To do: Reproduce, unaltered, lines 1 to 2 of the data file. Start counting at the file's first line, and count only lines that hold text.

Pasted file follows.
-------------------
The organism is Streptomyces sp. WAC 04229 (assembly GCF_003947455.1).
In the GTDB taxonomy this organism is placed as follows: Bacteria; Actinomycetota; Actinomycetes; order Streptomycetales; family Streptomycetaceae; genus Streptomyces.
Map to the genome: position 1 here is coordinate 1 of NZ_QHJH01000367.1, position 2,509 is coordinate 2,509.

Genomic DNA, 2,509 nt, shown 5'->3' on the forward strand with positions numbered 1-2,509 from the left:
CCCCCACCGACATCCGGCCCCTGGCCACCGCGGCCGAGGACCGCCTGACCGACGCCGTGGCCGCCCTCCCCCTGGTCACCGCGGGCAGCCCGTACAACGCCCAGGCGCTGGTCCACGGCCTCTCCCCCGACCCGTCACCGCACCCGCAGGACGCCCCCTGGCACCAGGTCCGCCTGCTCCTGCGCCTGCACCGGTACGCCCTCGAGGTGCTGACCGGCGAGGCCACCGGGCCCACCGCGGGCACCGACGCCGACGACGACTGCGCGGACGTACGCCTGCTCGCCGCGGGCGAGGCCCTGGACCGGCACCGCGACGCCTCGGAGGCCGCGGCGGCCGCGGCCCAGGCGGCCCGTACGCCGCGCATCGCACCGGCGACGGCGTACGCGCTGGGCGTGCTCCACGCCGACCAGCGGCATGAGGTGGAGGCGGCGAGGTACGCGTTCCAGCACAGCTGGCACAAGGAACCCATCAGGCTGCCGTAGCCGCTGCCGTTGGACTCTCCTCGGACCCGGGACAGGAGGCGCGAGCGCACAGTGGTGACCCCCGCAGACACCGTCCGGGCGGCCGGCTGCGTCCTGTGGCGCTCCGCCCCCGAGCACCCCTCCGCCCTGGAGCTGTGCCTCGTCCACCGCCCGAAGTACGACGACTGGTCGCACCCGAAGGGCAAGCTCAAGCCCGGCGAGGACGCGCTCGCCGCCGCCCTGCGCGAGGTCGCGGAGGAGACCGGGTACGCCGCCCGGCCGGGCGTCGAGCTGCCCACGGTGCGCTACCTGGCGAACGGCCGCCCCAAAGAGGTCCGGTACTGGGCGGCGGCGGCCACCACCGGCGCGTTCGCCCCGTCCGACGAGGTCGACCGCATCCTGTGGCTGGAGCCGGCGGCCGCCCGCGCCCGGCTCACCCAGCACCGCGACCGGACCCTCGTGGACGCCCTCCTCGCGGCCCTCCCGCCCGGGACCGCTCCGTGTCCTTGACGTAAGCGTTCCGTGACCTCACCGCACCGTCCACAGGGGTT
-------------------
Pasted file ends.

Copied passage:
The organism is Streptomyces sp. WAC 04229 (assembly GCF_003947455.1).
In the GTDB taxonomy this organism is placed as follows: Bacteria; Actinomycetota; Actinomycetes; order Streptomycetales; family Streptomycetaceae; genus Streptomyces.